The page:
Did you know that the Morgan Dollar has a secret mintmark that few collectors know about?
Well, you can find out everything you need to know in our latest unboxing video! It’s one not to miss…
If you’re interested
People tripped, fell and were trampled on in the rush to get in line at the U.S. Mint in Denver on 7th August. They were all after one coin – the John F. Kennedy 50th Anniversary Gold Half Dollar.
After the official launch at the ANA World Money Fair in Chicago, thousands of collectors queued up at U.S. Mint locations each day in the hope of securing one of the 500 coins due to be released daily, with most selling out in just a few hours.
The rush was so intense that the police had to be called to calm things down. The US Mint were eventually forced to suspend in-person sales of the coin and released the following statement:
“The United States Mint and the American Numismatic Association (ANA) announced today that sales of the 2014 50th Anniversary Kennedy Half-Dollar Gold Proof Coin have been suspended at the ANA’s World’s Fair of Money in Rosemont, Ill. The Mint and the ANA made the decision to ensure the safety of those wanting to purchase the coin and the safety of their own employees.”
Why did this coin cause such a frenzy?
Issued to mark the 50th anniversary of the first Kennedy half dollar, it is the first ever US half dollar to be issued in 24 Carat gold. The reverse design also features a ring of 50 stars – more than any other US coin produced for circulation.
In fact, dealers were so keen to get hold of the first release coins they were buying the coin straight back off members of the public and some were even offering people $600 to queue and buy the coin for them.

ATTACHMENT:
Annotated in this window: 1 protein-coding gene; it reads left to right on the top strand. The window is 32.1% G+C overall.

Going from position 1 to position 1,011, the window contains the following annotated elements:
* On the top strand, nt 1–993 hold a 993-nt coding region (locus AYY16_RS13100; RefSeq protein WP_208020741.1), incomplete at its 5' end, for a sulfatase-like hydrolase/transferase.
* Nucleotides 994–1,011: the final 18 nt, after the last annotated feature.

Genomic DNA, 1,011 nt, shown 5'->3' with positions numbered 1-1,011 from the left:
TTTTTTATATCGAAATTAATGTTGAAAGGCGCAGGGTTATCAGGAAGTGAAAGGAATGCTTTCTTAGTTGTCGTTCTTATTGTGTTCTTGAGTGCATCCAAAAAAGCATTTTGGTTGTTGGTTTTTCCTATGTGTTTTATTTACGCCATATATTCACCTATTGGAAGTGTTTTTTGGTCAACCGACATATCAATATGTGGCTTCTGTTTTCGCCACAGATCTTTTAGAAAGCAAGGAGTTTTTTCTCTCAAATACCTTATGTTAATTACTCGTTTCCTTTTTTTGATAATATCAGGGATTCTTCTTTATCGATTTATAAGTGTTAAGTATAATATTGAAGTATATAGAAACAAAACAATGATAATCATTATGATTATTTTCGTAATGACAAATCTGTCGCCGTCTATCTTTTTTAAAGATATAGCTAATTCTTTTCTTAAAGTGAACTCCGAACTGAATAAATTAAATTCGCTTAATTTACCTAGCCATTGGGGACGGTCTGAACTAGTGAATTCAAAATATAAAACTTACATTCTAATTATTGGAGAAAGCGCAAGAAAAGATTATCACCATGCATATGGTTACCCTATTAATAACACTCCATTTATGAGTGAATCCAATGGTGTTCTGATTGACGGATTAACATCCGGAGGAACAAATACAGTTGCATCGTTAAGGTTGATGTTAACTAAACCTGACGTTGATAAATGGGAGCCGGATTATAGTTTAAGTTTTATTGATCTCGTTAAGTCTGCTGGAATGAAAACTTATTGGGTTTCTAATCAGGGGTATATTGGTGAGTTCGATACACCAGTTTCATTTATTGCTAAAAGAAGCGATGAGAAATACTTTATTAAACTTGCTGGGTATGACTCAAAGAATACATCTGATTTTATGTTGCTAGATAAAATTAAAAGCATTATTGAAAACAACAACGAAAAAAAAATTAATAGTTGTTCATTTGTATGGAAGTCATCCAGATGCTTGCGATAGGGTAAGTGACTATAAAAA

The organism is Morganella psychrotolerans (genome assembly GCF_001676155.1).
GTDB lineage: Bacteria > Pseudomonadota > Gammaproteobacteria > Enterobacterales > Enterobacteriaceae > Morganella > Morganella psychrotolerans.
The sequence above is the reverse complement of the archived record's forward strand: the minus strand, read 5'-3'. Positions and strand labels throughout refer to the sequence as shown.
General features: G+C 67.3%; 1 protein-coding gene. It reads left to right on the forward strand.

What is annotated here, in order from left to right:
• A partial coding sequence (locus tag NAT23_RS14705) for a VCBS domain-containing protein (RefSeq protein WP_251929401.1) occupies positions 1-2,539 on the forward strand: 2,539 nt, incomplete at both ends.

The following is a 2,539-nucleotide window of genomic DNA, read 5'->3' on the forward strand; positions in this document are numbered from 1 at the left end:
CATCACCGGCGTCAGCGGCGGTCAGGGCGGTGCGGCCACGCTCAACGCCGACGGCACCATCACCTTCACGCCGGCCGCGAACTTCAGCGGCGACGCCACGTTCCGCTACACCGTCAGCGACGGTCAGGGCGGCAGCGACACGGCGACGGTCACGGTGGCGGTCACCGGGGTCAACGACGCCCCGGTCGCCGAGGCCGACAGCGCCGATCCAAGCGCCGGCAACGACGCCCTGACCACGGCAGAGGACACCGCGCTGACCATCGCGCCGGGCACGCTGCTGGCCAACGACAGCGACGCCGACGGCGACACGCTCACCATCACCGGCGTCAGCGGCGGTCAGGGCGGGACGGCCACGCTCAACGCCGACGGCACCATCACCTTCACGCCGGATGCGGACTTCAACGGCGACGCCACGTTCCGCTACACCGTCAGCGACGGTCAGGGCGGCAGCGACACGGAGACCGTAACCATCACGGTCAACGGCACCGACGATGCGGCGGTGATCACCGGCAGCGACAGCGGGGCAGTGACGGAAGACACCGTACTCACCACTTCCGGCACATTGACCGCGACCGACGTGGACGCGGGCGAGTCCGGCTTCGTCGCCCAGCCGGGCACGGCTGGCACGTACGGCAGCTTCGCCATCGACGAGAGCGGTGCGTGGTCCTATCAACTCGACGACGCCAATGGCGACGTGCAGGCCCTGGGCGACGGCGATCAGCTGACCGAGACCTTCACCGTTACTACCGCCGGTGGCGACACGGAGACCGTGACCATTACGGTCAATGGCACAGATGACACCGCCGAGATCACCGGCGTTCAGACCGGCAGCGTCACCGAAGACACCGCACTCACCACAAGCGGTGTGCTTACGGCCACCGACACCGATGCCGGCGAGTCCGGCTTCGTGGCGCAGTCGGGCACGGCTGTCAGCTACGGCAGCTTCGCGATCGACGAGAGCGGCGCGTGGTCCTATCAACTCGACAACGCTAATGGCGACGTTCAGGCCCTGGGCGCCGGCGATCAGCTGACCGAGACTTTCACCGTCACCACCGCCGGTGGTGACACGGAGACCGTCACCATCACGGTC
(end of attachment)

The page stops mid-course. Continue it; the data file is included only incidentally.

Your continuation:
If you are interested…
The Westminster Collection managed to beat the rush and reserve a limited number of 2014 Anniversary JFK Gold Proof Half Dollars.
NOW SOLD OUT
A rare 1794 Silver Dollar, thought to be among the first silver dollars ever struck by The US Mint, has set a new world-record by becoming the first ever coin to be sold for over $10 million.
The ‘Flowing Head’ was auctioned at Stack’s Bowers Galleries in New York earlier this year in front of a packed crowd of collectors, investors and dealers. Chairman David Bowers said the fact it was one of the first of its kind ever struck combined with its quality and scarcity helped to push up the price among bidders.
A new world record
The coin was eventually sold to Legend Numismatics for a record $10,016,875 –
the highest price ever paid for any coin – smashing the current record of $7,590,020 paid for a 1933 Double Eagle in 2002. A spokesman for the US-based company which specialises in rare coins said afterwards it had been prepared to bid even higher for such a rare piece of American numismatic history.
One of the finest of its kind
The record-breaking coin, one of the finest known, was part of the Cardinal Collection which includes some of the oldest and rarest American coins. It features a profile of Liberty facing right with stars around the edge representing US states, a design only used in 1794 and briefly in 1795.
Although the 1794 Silver Dollar was the highlight of the auction, the total amount made from the sale of rare coins topped almost $27m.
A selection of America’s most famous and iconic coins is available here.